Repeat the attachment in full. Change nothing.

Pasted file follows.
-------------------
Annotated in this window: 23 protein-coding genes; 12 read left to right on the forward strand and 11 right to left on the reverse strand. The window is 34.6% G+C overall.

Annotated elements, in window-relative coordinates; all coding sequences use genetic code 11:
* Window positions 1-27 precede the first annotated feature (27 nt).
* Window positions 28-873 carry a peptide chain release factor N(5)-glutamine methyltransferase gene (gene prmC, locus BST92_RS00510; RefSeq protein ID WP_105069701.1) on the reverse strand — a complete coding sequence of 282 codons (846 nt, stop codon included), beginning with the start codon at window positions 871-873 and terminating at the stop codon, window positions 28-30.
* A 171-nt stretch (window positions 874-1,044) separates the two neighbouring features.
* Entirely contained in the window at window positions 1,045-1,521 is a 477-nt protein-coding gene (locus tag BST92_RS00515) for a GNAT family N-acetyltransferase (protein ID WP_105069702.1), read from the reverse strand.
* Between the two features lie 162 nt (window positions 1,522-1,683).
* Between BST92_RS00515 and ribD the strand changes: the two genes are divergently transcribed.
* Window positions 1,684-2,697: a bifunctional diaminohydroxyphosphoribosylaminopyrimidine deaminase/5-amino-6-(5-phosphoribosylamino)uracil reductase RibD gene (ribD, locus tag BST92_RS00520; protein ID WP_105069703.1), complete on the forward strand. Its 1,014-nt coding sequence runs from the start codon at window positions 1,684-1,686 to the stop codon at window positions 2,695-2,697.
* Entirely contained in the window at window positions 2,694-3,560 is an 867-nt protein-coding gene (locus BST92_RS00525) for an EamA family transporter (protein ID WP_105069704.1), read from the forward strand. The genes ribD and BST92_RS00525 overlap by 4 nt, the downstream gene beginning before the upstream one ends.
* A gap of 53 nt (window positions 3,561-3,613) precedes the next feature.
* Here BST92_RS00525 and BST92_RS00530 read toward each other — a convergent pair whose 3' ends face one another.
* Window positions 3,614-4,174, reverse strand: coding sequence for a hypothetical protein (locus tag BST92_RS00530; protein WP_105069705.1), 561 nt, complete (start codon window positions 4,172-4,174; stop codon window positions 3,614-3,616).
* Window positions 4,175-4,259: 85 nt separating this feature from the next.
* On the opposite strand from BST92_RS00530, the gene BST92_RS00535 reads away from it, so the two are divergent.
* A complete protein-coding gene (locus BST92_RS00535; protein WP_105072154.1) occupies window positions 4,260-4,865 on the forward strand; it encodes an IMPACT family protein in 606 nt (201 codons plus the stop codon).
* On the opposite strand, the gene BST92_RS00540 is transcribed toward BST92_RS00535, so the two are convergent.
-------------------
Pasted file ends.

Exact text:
Annotated in this window: 23 protein-coding genes; 12 read left to right on the forward strand and 11 right to left on the reverse strand. The window is 34.6% G+C overall.

Annotated elements, in window-relative coordinates; all coding sequences use genetic code 11:
* Window positions 1-27 precede the first annotated feature (27 nt).
* Window positions 28-873 carry a peptide chain release factor N(5)-glutamine methyltransferase gene (gene prmC, locus BST92_RS00510; RefSeq protein ID WP_105069701.1) on the reverse strand — a complete coding sequence of 282 codons (846 nt, stop codon included), beginning with the start codon at window positions 871-873 and terminating at the stop codon, window positions 28-30.
* A 171-nt stretch (window positions 874-1,044) separates the two neighbouring features.
* Entirely contained in the window at window positions 1,045-1,521 is a 477-nt protein-coding gene (locus tag BST92_RS00515) for a GNAT family N-acetyltransferase (protein ID WP_105069702.1), read from the reverse strand.
* Between the two features lie 162 nt (window positions 1,522-1,683).
* Between BST92_RS00515 and ribD the strand changes: the two genes are divergently transcribed.
* Window positions 1,684-2,697: a bifunctional diaminohydroxyphosphoribosylaminopyrimidine deaminase/5-amino-6-(5-phosphoribosylamino)uracil reductase RibD gene (ribD, locus tag BST92_RS00520; protein ID WP_105069703.1), complete on the forward strand. Its 1,014-nt coding sequence runs from the start codon at window positions 1,684-1,686 to the stop codon at window positions 2,695-2,697.
* Entirely contained in the window at window positions 2,694-3,560 is an 867-nt protein-coding gene (locus BST92_RS00525) for an EamA family transporter (protein ID WP_105069704.1), read from the forward strand. The genes ribD and BST92_RS00525 overlap by 4 nt, the downstream gene beginning before the upstream one ends.
* A gap of 53 nt (window positions 3,561-3,613) precedes the next feature.
* Here BST92_RS00525 and BST92_RS00530 read toward each other — a convergent pair whose 3' ends face one another.
* Window positions 3,614-4,174, reverse strand: coding sequence for a hypothetical protein (locus tag BST92_RS00530; protein WP_105069705.1), 561 nt, complete (start codon window positions 4,172-4,174; stop codon window positions 3,614-3,616).
* Window positions 4,175-4,259: 85 nt separating this feature from the next.
* On the opposite strand from BST92_RS00530, the gene BST92_RS00535 reads away from it, so the two are divergent.
* A complete protein-coding gene (locus BST92_RS00535; protein WP_105072154.1) occupies window positions 4,260-4,865 on the forward strand; it encodes an IMPACT family protein in 606 nt (201 codons plus the stop codon).
* On the opposite strand, the gene BST92_RS00540 is transcribed toward BST92_RS00535, so the two are convergent.